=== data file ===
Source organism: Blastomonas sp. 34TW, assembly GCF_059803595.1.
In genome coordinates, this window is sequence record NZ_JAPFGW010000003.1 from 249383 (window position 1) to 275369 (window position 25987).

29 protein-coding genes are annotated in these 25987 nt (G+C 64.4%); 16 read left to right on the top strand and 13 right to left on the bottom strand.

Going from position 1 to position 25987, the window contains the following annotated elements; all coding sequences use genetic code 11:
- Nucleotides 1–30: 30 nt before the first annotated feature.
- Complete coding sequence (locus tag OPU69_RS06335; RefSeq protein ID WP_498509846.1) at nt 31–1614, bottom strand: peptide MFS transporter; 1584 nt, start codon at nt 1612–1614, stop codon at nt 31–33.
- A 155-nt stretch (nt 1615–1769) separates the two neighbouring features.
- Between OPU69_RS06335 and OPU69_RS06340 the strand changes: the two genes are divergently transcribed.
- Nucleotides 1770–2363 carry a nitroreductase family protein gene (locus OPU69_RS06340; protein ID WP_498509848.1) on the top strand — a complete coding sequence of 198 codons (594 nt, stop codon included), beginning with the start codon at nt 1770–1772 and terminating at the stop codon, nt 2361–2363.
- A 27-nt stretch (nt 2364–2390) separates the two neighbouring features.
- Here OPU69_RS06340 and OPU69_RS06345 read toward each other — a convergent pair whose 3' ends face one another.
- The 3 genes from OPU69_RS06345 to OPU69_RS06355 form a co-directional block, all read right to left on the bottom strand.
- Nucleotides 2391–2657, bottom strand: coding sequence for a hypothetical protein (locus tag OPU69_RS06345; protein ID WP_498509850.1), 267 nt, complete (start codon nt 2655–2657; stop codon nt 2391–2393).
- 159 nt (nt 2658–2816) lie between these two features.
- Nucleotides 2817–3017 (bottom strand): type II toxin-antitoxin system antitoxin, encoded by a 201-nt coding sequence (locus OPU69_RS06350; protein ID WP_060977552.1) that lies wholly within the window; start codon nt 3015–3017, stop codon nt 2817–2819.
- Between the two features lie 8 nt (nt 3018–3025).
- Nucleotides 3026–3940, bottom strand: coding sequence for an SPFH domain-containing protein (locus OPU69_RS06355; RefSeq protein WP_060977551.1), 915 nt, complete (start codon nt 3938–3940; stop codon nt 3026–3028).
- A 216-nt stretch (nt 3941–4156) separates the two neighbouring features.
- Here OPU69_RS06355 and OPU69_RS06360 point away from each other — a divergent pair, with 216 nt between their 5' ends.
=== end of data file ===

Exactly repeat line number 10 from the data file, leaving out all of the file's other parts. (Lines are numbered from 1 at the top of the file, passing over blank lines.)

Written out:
- A 27-nt stretch (nt 2364–2390) separates the two neighbouring features.